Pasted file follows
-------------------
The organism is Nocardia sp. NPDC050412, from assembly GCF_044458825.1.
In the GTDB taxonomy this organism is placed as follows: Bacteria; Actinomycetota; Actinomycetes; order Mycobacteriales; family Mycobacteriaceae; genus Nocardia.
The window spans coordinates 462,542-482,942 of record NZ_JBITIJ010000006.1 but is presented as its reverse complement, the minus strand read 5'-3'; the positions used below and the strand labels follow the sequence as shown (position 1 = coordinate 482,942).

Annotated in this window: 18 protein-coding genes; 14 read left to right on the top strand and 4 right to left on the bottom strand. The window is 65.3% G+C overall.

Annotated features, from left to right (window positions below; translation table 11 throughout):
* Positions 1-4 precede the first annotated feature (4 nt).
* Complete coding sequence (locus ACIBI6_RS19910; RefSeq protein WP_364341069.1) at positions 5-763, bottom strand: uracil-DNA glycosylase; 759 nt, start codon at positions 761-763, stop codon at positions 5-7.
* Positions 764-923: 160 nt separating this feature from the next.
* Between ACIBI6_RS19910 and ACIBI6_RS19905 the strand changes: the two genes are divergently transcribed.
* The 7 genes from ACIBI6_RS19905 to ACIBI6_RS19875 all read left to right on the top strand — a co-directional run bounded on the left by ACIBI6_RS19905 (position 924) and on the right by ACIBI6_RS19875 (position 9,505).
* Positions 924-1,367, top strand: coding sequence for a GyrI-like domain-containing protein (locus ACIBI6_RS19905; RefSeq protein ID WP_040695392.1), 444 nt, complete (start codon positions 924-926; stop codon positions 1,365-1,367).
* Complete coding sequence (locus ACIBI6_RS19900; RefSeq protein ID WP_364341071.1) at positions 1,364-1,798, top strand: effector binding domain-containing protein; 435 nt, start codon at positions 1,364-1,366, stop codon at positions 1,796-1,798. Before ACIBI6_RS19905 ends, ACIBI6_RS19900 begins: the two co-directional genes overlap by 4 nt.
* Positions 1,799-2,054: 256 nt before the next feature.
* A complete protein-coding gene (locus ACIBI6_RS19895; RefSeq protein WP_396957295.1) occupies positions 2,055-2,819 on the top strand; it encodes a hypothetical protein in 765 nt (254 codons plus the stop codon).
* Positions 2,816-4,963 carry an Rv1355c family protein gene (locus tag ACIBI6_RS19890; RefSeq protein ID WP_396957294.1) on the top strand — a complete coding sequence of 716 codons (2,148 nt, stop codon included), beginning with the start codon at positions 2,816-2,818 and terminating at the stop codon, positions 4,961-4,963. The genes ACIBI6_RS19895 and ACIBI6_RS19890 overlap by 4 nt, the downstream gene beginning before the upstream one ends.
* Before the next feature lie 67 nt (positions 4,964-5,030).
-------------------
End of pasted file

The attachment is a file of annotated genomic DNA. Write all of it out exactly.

The organism is Nocardia sp. NPDC050412, from assembly GCF_044458825.1.
In the GTDB taxonomy this organism is placed as follows: Bacteria; Actinomycetota; Actinomycetes; order Mycobacteriales; family Mycobacteriaceae; genus Nocardia.
The window spans coordinates 462,542-482,942 of record NZ_JBITIJ010000006.1 but is presented as its reverse complement, the minus strand read 5'-3'; the positions used below and the strand labels follow the sequence as shown (position 1 = coordinate 482,942).

Annotated in this window: 18 protein-coding genes; 14 read left to right on the top strand and 4 right to left on the bottom strand. The window is 65.3% G+C overall.

Annotated features, from left to right (window positions below; translation table 11 throughout):
* Positions 1-4 precede the first annotated feature (4 nt).
* Complete coding sequence (locus ACIBI6_RS19910; RefSeq protein WP_364341069.1) at positions 5-763, bottom strand: uracil-DNA glycosylase; 759 nt, start codon at positions 761-763, stop codon at positions 5-7.
* Positions 764-923: 160 nt separating this feature from the next.
* Between ACIBI6_RS19910 and ACIBI6_RS19905 the strand changes: the two genes are divergently transcribed.
* The 7 genes from ACIBI6_RS19905 to ACIBI6_RS19875 all read left to right on the top strand — a co-directional run bounded on the left by ACIBI6_RS19905 (position 924) and on the right by ACIBI6_RS19875 (position 9,505).
* Positions 924-1,367, top strand: coding sequence for a GyrI-like domain-containing protein (locus ACIBI6_RS19905; RefSeq protein ID WP_040695392.1), 444 nt, complete (start codon positions 924-926; stop codon positions 1,365-1,367).
* Complete coding sequence (locus ACIBI6_RS19900; RefSeq protein ID WP_364341071.1) at positions 1,364-1,798, top strand: effector binding domain-containing protein; 435 nt, start codon at positions 1,364-1,366, stop codon at positions 1,796-1,798. Before ACIBI6_RS19905 ends, ACIBI6_RS19900 begins: the two co-directional genes overlap by 4 nt.
* Positions 1,799-2,054: 256 nt before the next feature.
* A complete protein-coding gene (locus ACIBI6_RS19895; RefSeq protein WP_396957295.1) occupies positions 2,055-2,819 on the top strand; it encodes a hypothetical protein in 765 nt (254 codons plus the stop codon).
* Positions 2,816-4,963 carry an Rv1355c family protein gene (locus tag ACIBI6_RS19890; RefSeq protein ID WP_396957294.1) on the top strand — a complete coding sequence of 716 codons (2,148 nt, stop codon included), beginning with the start codon at positions 2,816-2,818 and terminating at the stop codon, positions 4,961-4,963. The genes ACIBI6_RS19895 and ACIBI6_RS19890 overlap by 4 nt, the downstream gene beginning before the upstream one ends.
* Before the next feature lie 67 nt (positions 4,964-5,030).